4th July 2023
Global equities finish the quarter on a high note
Both the S&P 500 and the NASDAQ ended the week up more than 2%. The NASDAQ in particular has performed well this year, helped by its technology-heavy portfolio – it rose by 32% over the first half of 2023, its best first six months in four decades.
The rise in confidence around AI technologies has helped spur rapid growth among tech companies. Chipmaker Nvidia, for example, saw its market cap break $1 trillion this year as confidence in its AI capabilities pushed its valuation even above the levels of the 2021 tech bubble.
Wider economic data has also proved encouraging for investors – a key part of this has been the reduction in inflation, which peaked in the US last year. While it’s still above the Federal Reserve’s (Fed) 2% target, it’s been coming down consistently this year, fuelling hopes that we’ll soon hit peak interest rates. The Fed itself has said it will likely further increase interest rates this year, but the scale of these increases is expected to be smaller.
A more complex picture in Europe
The FTSE ended the week up slightly, but has generally struggled this year against stubborn inflation. Markets are betting on the Bank of England (BoE) further increasing rates as the year goes on, with many expecting it to reach above 6% at its peak this year.
A major difficulty for the BoE in making these decisions is the increasingly apparent lag in house price behaviour. Most residential properties in the UK either have no mortgage or are on a fixed-rate mortgage, which means the BoE’s rising rates aren’t being felt in the housing market immediately. More and more headlines are warning of the pressure house prices are coming under – pressure that will increase as more fixed-rate mortgages end their terms.
In the eurozone, shares were lifted by another drop in inflation. Last week, headline inflation figures for May were reported, now at 5.5%.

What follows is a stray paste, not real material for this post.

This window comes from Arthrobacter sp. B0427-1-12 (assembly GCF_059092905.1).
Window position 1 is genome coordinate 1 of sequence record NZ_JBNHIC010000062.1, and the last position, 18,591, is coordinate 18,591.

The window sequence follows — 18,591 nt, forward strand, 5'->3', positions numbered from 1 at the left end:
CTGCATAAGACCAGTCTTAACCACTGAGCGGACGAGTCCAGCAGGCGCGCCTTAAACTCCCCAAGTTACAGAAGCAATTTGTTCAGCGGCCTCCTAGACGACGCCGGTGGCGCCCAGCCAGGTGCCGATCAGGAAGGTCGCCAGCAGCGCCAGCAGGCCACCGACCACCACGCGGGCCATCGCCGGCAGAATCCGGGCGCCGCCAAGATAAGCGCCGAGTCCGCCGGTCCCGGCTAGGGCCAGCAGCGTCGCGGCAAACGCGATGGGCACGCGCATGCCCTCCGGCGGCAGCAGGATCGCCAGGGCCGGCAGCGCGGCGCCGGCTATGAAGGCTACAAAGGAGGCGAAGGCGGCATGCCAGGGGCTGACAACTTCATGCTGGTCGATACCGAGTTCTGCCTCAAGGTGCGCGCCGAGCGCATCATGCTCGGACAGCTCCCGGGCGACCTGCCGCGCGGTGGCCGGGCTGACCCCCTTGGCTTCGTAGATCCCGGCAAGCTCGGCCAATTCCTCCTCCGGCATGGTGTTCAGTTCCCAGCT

BlueBay’s Mark Dowding thinks that increases in interest rates across the Western World will continue to affect wider economic performance throughout the year. He notes:
“What this means is that the impact of past policy action will continue to tighten financial conditions further, even in the absence of additional policy action. From this point of view, we continue to expect growth to slow to a standstill in the second half of the year, with the outlook in 2024 also looking downbeat. Interest rates have risen substantially in this cycle and some additional tightening may yet be ahead of us. In light of this, a mild recession remains likely, as a baseline assessment.”
Strong performance in Japan
Last week, the Nikkei 225 finished up 1.24%, leaving it up over 18% for the quarter – more than even the NASDAQ. It’s a good reminder of the importance of diversifying your investments; adding exposure to different markets helps to offer different opportunities, as well as mitigate the losses of any single market.
For example, while Japanese shares have performed extremely well this year, Pantheon Macro Economics notes:
“Consumption, business investment and inventories all rebounded in Q1. Automakers and semiconductor equipment makers ramped up work-in-progress inventories, suggesting budding optimism about the outlook. But Japan’s reopening recovery has been a stop-start affair; the past nine quarters have seen four declines and five increases in GDP. We think Japan is slowly moving towards a self-sustaining growth cycle, but it probably will not get there in H2 2023, given the likely export drag.”